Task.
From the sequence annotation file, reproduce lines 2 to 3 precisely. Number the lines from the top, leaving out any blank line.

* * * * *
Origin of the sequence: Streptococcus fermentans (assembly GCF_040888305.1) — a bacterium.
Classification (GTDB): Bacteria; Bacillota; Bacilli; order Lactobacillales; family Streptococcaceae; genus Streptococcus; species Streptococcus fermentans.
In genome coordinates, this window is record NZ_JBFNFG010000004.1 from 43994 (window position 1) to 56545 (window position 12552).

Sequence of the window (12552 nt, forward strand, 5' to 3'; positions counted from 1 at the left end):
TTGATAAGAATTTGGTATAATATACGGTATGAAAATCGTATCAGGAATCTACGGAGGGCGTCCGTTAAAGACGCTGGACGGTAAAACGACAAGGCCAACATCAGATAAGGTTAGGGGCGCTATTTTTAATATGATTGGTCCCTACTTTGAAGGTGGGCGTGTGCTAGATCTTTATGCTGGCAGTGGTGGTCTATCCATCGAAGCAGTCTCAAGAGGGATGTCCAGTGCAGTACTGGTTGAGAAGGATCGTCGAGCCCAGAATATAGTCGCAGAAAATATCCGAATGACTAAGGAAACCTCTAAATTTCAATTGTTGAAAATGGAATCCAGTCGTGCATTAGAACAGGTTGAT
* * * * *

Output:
Classification (GTDB): Bacteria; Bacillota; Bacilli; order Lactobacillales; family Streptococcaceae; genus Streptococcus; species Streptococcus fermentans.
In genome coordinates, this window is record NZ_JBFNFG010000004.1 from 43994 (window position 1) to 56545 (window position 12552).